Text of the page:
It’s clear that Steele, now a political analyst with MSNBC, still smarts over the criticism he received during his tenure, including a March 2020 uproar over nearly $2,000 spent by members at a bondage-themed strip club in West Hollywood, California, something Steele himself lambasted at the time. He faced a constant drumbeat of criticism from GOP donors for lavish spending, including on private jets, expensive hotels, and a party retreat in Hawaii in 2010, and saw much of the party’s fundraising flee to outside groups.
“When I was chairman, everybody was like, Steele spends wildly. But no ones’ ever told you what I spend the money on: candidates who can win, infrastructure that would help those candidates win, and GOTV that could support that infrastructure to help those candidates win,” he says. “So if I spent this money wildly, how could you in the next breath say, oh he can’t raise money? Either I did raise the money that I’m ‘spending wildly,’ or I can’t raise the money.”
What Steele contends he did most successfully with the RNC’s money was to build a GOTV (“get out the vote”) program that he credits for the party’s success in the 2010 midterm elections. He cites a turf war between centralized spending at the top and his preference for letting state parties control their own dollars and campaigns, something he says comes from his having been a former local Republican committee chair.
“The RNC establishment vehemently criticized me because I took our GOTV program and put it into each individual state based on their capacity, their need and their ability to turn out the vote,” Steele said. “The Washington crowd excoriated me, including Gentry Collins,” (who very publicly resigned as Steele’s RNC political director in 2010 and then ran against him for RNC chair).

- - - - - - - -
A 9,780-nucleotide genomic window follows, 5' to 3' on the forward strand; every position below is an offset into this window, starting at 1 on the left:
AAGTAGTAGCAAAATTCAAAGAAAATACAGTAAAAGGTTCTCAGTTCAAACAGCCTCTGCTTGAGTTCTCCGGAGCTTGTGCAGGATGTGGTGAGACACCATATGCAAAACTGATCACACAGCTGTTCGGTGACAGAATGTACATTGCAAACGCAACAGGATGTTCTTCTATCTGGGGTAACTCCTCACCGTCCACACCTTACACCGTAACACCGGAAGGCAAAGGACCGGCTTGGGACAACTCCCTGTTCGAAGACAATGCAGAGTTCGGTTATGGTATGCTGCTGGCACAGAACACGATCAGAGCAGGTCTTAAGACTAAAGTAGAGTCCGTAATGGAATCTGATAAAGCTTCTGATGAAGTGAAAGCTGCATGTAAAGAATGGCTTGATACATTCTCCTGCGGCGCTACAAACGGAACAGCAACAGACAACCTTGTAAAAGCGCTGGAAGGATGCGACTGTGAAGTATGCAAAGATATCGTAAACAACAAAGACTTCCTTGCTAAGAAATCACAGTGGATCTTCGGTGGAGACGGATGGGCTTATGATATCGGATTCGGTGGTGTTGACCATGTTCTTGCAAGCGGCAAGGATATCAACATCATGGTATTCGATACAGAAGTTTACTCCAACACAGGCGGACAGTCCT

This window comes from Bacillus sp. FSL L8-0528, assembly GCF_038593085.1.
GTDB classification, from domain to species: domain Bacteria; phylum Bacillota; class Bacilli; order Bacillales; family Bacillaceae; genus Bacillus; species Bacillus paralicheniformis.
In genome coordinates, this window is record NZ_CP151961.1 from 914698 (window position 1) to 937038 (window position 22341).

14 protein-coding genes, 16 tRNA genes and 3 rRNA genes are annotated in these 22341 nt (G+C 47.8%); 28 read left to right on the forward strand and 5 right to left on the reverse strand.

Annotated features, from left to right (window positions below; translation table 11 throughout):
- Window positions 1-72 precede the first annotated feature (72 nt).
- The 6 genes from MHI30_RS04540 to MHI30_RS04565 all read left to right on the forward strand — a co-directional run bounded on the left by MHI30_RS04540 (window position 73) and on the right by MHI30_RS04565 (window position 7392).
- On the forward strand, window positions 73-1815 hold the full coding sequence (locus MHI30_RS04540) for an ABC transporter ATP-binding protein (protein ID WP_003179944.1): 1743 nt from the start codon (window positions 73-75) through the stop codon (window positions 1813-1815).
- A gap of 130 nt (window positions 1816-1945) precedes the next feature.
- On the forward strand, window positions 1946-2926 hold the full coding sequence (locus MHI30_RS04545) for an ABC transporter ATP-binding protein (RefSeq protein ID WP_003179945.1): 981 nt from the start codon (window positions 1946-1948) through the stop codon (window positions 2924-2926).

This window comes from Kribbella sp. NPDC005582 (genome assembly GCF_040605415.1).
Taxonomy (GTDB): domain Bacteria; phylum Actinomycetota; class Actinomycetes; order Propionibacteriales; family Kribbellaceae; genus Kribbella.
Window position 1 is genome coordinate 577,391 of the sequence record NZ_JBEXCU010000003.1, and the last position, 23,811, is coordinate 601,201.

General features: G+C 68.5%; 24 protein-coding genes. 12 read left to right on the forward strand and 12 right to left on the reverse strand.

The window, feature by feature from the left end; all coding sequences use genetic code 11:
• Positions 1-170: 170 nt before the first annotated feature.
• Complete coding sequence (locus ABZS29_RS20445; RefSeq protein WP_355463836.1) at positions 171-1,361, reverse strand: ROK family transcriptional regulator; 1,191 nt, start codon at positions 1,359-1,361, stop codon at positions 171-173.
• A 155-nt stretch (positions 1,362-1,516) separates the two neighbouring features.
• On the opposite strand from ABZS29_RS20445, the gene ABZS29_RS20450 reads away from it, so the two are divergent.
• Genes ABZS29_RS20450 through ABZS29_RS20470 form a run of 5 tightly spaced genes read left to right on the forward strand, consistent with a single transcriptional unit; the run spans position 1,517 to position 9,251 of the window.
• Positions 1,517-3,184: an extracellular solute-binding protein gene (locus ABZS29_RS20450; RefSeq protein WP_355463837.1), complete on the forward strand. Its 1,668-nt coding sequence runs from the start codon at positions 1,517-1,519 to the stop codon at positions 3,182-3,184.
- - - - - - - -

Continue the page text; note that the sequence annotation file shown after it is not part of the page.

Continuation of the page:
“The way it worked before me, was when it was time to do the 72 hour program” to turn out Republican voters in the closing days of an election; “they would go to Capitol Hill staffers and say, ‘how would you like to go to Florida or Ohio?’ People who, one, had not worked on the campaign up to that point, two, knew nothing about the state they were going into and three, who got in the way of everything that was going on, on the ground.”
“Fast forward to my tenure. We took the GOTV and put it back in the states,” Steele says. “We took the money that would have been spent housing, feeding and transporting Capitol Hill staff and we said, here’s a block grant of cash – I thought republicans liked block grants – and said here’s a grant that you can use for GOTV in your states.”
The former chairman says the current RNC establishment, under Mr. Priebus, threw out that successful playbook. He derides his successor’s efforts as akin to “massive plans to nowhere.”
“Instead of doing what was successful in 2010, they created this ORCA program, and I talked to state parties, and they had no idea what it was,” he says. “They didn’t see the people and more importantly they didn’t see the resources. … The cash didn’t get on the ground to where we needed it most. You had state parties that didn’t even have the cash to build an infrastructure after the fact, because the ORCA program wasn’t working. So when you have the political director of the RNC quoted on CNN a couple of days before the election saying we’re going to wipe the floor with Obama’s GOTV effort because ours is so superior … are you kidding me? All of this was part of the RNC’s plan to win the election and it fell flat.”
Steele on current GOP: ‘where’s the diversity?’
“If the RNC members want to go back and pat Priebus on the back, they’re going to have to go back to the activists and say, wait: the guy you fired managed to get African-Americans elected, Latinos elected.” Steele cities Nevada governor Brian Sandovol and New Mexico governor Susana Martinez, both Hispanic Republicans, South Carolina governor Nikki Haley, who is Indian-American, New Hampshire Senator Kelly Ayotte, and Tim Scott of South Carolina, and Florida’s Allen West, both African-Americans elected to the U.S. House of Representatives, as proof that his efforts to expand the party’s diversity paid off. (West recently lost his seat to a Democratic newcomer, Patrick Murphy.)
“Look at the diversity,” Steele insists. “That was the party that I created in two years. And they couldn’t even get poor Mia Love – a black, conservative Mormon from Utah — elected to congress.” Love, who had been a party star, lost a close race to the Democratic incumbent last week.